I’d like to obtain a token for use by a web application. It’s strictly not for profit and free to users, not even ad-supported. The intention is to provide a highly simplified interface for smartphone users displaying train times in the next hour or two from local stations.

It’s only by accident I discovered this upcoming licensing change. Is there any way I can sign up to get updates and major changes to the service rather than risking missing them?

Regards,
Alex Hewson.

Positive, I figured. I’m doing something good for the world and want to go on doing it. Their response the following day could not have been colder:

Alex,

There has always been a requirement for a licence to use this service. If you are using the service for anything at the moment can you please cease and we can enter into discussions over a licence.

It is highly likely that any licence will include a charge.

Regards
Derek Parlour

What requirement is that? I asked ATOC about the service a year ago and got that written response where they declined to offer a license and made it clear that the service was for noncommercial use only!

Hi Derek,

It seems perverse that you would try to make me pay for providing a not-for-profit service which seeks to ease and encourage rail usage. Can you confirm this really is your intention and that even knowing no profit is being made and the tool is of value to many rail users you want me to stop providing the service? Can we not come to an arrangement for non-commercial usage without disrupting it?

I’m afraid I’ll have to pick you up on one of your points. A year ago I contacted National Rail [...] about using the LDB service as a source of data for a mobile application, something which as a result of the lack of licensing options I did not build. I’ve attached a copy of my letter. In it I asked:

”I’ve checked your website’s terms and conditions but they’re unclear on whether this is a reasonable use of the service. Can you clarify National Rail’s position on third party applications using its API?”

After waiting a month and sending another copy of the letter recorded delivery I had a response from the Customer Relations Manager, Melanie Marsh:

“I can confirm the National Rail Enquiries Website is for personal and non-commercial use only. Therefore, the suggestion made in your letter, to utilise the data to build an Android application is expressly prohibited. I’m sorry that we cannot be on any further assistance.”

This indicates that your organisation has been very much aware of noncommercial uses of the data feed. Melanie did not mention the availability of licenses, and in fact she expressly told me the data could not be used for commercial purposes at all. This rather disproves your assertion that “There has always been a requirement for a licence to use this service” – I tried to use the data for commercial purposes and was told I could not!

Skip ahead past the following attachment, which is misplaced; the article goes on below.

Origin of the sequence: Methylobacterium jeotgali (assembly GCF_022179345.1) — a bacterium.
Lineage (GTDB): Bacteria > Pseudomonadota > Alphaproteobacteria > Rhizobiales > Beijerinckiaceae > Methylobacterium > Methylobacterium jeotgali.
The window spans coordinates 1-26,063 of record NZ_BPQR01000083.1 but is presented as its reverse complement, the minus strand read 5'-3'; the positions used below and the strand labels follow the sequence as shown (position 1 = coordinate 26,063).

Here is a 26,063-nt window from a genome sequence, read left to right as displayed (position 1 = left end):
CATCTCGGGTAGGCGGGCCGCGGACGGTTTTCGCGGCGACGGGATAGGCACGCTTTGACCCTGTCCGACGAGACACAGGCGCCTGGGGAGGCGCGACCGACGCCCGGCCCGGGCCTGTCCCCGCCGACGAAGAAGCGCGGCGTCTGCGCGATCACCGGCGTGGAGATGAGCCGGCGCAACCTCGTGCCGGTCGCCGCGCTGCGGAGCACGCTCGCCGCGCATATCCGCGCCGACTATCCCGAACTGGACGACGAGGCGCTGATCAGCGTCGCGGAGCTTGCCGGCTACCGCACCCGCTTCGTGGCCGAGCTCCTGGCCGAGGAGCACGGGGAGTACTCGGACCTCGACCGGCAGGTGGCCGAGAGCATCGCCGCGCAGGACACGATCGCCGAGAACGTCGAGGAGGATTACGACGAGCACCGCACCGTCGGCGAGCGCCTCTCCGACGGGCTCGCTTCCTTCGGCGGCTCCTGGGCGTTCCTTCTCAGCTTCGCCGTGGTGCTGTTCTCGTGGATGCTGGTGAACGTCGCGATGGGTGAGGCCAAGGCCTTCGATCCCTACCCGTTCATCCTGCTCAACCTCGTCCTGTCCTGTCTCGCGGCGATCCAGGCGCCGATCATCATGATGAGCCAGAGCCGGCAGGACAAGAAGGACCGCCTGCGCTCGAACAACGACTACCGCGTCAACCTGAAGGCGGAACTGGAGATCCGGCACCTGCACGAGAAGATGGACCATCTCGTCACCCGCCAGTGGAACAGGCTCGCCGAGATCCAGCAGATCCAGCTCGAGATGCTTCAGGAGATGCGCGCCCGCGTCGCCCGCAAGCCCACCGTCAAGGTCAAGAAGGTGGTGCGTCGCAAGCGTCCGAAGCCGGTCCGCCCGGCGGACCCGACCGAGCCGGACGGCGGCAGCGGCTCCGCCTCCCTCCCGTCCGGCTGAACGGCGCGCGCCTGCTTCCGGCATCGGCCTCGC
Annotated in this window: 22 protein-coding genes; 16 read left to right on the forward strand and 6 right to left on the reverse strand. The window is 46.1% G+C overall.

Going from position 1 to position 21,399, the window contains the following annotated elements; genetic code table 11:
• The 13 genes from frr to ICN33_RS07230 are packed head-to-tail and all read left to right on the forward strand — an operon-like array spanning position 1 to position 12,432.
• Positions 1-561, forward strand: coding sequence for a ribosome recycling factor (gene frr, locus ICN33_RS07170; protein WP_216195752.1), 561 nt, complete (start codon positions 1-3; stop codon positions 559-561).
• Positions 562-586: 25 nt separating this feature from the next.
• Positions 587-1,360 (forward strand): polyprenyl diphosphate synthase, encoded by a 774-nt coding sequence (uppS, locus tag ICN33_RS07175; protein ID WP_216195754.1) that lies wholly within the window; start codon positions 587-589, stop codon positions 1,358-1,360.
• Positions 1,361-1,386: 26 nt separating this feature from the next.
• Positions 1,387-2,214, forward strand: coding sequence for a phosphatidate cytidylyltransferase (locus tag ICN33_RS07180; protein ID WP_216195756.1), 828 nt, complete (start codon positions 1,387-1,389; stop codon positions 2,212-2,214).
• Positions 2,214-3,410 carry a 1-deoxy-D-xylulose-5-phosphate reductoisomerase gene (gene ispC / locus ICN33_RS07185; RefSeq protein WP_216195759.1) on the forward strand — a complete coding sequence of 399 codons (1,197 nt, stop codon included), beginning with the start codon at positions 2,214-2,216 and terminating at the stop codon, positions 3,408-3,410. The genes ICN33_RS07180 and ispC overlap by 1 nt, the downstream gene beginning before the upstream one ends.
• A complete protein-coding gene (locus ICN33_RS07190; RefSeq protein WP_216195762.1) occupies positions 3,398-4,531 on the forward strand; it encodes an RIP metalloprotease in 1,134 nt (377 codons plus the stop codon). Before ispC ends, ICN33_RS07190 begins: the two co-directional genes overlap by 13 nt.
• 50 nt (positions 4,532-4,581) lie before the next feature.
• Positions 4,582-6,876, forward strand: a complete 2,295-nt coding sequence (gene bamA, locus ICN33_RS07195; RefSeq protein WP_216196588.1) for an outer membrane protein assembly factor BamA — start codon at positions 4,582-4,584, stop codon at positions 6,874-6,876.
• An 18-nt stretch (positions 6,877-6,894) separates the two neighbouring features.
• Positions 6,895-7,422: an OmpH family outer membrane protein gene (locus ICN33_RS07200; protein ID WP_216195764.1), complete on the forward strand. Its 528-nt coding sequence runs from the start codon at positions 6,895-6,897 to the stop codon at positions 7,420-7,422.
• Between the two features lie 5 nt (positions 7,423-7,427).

So I’ve been told in writing that the data is solely for non-commercial use and no mention of licenses was made. This completely contradicts what you’re telling me. How do you explain this?

Regards,
Alex Hewson.

I sent that on the morning of 2010-10-29. No response yet. I’m really curious to see how they square “There has always been a requirement for a licence to use this service” with “is for personal and non-commercial use only” as they claimed last year.

Until National Rail deign to answer I’m left with no choice but to suspend the app. If you’re a user of the application and disagree with National Rail’s greed in trying to make money out of a data source which was hitherto free, I can only suggest you email nrelicensing@atoc.org and express your concerns.

Who pays for this? (0)

Anonymous Coward | more than 3 years ago | (#34109852)

Not living in the UK, I am a bit confused by who pays the bills for ATOC and National Rail. If they are a private company, then something needs to pay for their servers. I imagine it didn't take much back when they just had the occasional person at home, on a PC accessing their web site. I also figure that now it would take a lot more infrastructure to support this data with people checking the schedule frequently from their phones. If this entity is funded by taxes then of course that is different. But if they are private then they would be expected to recoup the costs for infrastructure, data lines, backups, any support, etc. I'm not sure why people wouldn't expect them to need to do this. Obviously their API doesn't send advertisements or anything else that would give them a funding model to support their web service.